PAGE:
Tauranga woman first female NH90 pilot

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Flight Lieutenant Penny Khull, the first female to qualify as an NH90 pilot in the RNZAF. Photo/supplied
Flight Lieutenant Penny Khull, the first female to qualify as an NH90 pilot in the RNZAF. Photo/supplied

A Tauranga woman is the first female to quality as a NH90 pilot in the Royal New Zealand Air Force.

Otumoetai College alumna Penny Khull is the first female pilot to fly the medium utility helicopter for the New Zealand Defence Force and is currently on deployment in Fiji.

Seeing Fijian children waving and shaking hands with grateful villagers through the cockpit window of the NH90 were among the highlights so far in Flight Lieutenant Khull's deployment to Fiji.

"This is the first time I've been deployed on an operation overseas. It has been a great learning experience as I haven't operated in these conditions before with heavy loads and a very humid climate," FLTLT Khull said.

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"The children waving at us and villagers shaking my hand through the cockpit window after we deliver aid to their communities make this deployment pretty memorable for me. It also gives me a reality check of what we are here for."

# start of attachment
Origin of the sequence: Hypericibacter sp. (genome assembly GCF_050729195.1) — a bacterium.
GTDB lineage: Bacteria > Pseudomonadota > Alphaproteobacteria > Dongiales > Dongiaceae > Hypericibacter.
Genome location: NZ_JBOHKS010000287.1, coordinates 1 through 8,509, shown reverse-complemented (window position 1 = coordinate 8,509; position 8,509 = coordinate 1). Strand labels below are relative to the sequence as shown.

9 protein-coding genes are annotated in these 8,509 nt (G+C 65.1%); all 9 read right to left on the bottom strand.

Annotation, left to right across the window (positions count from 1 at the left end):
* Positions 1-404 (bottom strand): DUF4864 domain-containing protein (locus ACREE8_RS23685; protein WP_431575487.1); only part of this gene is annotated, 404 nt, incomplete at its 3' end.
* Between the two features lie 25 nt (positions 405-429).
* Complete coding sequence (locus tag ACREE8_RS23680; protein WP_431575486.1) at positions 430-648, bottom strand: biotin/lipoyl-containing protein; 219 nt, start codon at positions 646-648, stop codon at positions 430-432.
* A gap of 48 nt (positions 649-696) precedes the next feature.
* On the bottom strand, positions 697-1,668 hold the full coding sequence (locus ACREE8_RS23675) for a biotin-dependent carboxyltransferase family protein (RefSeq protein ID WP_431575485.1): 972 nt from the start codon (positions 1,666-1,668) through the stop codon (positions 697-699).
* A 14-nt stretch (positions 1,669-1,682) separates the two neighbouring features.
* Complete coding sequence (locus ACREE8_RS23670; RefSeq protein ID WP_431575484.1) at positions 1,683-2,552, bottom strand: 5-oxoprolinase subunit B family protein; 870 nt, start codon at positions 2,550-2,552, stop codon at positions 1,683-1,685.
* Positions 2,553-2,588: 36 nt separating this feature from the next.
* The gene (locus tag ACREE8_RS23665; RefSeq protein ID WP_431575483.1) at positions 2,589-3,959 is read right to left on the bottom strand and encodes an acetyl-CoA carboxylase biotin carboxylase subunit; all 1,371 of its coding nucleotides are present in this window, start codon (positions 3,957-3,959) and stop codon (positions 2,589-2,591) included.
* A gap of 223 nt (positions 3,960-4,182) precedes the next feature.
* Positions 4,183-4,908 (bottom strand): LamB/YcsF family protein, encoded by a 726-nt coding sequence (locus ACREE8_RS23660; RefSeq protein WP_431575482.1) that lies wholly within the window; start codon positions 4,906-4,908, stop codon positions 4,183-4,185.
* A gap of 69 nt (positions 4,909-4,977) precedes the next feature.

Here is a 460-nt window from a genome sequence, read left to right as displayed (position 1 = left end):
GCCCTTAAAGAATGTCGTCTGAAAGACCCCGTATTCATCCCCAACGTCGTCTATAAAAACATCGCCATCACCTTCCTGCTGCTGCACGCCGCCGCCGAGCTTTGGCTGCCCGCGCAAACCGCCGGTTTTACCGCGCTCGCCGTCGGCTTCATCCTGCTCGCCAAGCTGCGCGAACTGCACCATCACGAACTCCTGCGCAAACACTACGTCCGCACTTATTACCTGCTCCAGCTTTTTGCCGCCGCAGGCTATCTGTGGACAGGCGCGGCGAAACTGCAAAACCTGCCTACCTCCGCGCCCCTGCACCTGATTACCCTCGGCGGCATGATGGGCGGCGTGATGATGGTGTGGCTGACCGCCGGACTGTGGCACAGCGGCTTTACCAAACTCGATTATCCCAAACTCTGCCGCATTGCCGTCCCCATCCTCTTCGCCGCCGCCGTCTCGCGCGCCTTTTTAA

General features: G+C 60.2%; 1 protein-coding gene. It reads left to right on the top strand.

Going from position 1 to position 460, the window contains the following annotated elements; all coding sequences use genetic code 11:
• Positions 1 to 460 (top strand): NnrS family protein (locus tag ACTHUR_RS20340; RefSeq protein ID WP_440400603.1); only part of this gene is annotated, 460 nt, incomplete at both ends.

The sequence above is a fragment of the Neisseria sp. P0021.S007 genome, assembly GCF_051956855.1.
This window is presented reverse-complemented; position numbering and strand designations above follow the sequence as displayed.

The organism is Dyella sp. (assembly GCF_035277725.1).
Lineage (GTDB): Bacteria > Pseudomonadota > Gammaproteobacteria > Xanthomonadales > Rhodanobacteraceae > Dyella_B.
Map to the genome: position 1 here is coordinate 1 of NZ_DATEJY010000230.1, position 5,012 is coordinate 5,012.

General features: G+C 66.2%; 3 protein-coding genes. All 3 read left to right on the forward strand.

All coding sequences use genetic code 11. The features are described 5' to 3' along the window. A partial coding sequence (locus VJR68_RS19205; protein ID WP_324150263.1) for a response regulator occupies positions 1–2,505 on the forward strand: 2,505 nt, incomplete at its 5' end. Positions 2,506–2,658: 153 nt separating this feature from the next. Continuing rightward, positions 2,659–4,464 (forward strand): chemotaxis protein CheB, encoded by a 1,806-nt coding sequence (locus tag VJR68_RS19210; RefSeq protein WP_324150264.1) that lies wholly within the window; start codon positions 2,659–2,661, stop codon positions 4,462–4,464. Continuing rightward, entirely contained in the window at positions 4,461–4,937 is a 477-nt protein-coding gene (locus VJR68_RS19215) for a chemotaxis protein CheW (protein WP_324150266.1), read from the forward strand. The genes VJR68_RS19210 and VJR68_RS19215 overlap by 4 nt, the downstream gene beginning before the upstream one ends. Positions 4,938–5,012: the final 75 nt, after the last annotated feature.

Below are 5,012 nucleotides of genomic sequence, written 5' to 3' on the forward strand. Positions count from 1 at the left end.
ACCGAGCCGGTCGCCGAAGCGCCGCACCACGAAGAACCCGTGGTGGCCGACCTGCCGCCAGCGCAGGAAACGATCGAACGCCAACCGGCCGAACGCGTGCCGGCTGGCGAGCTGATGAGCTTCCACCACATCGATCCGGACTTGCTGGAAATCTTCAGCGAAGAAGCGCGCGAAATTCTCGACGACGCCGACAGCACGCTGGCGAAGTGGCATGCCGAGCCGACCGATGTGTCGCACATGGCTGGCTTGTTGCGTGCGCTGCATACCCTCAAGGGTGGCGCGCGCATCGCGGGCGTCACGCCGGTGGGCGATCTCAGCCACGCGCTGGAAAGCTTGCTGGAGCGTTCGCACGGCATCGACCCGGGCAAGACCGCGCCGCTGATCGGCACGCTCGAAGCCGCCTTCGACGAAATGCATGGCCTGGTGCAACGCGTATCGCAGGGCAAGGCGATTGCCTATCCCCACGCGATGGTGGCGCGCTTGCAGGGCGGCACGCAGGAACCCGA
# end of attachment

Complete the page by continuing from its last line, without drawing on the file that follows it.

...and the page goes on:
One of around 400 personnel currently involved in the NZDF's humanitarian aid operation in the cyclone-hit country, FLTLT Khull is one of seven pilots from the RNZAF's 3 Squadron who are conducting aid flights to the devastated areas.

An alumna of Tauranga's Otumoetai College, she qualified for the RNZAF University Scheme and enlisted in February 2010 after completing her degree in management studies at Waikato University.

"It's a long time dream of mine to be a pilot. For my sixteenth birthday, my two sisters bought me a trial flight on a Cessna, and I loved it and have been hooked since then."

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FLTLT Khull said the RNZAF training gave all students equal opportunities to complete it and fulfil their potential, and she encouraged young women to follow their dream and not overlook a career in aviation.

"I never felt that I was treated differently and the training was no easier or harder because I'm female. Like everyone else, I worked hard to get the results.

"The best advice I can give is just go for it. You never know what you can do until you give it a shot," FLTLT Khull said.

- Bay of Plenty Times

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